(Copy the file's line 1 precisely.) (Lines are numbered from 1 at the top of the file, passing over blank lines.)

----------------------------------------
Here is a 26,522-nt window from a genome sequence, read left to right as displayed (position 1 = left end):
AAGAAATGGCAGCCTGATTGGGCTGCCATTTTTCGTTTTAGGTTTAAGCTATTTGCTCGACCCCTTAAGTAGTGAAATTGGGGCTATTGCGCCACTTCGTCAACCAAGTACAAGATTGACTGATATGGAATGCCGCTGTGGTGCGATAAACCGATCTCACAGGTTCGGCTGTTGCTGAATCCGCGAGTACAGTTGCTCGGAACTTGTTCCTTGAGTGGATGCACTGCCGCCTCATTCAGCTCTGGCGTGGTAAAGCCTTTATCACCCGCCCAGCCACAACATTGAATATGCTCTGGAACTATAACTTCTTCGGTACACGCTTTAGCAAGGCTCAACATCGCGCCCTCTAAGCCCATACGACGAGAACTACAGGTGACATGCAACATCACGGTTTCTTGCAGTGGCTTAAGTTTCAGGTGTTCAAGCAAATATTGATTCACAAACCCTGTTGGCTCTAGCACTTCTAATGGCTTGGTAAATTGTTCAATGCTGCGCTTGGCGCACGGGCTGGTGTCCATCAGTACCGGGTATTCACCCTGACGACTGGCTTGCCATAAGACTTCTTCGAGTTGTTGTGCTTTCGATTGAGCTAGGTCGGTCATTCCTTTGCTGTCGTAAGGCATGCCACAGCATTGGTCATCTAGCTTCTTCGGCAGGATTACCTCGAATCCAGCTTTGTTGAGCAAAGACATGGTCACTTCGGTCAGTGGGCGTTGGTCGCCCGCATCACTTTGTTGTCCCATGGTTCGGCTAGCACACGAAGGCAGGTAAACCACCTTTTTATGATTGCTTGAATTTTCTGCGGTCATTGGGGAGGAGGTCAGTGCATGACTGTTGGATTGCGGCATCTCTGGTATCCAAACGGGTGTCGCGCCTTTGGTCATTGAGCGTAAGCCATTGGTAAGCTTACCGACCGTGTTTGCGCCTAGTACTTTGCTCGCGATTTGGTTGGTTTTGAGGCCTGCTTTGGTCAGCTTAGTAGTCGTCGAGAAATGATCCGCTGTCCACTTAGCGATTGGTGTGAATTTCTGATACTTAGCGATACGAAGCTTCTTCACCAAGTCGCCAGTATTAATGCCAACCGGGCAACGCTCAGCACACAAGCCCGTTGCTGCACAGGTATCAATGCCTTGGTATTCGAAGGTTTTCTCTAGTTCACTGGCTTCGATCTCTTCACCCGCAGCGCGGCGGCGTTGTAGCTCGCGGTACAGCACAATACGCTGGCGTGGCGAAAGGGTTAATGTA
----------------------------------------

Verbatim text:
Here is a 26,522-nt window from a genome sequence, read left to right as displayed (position 1 = left end):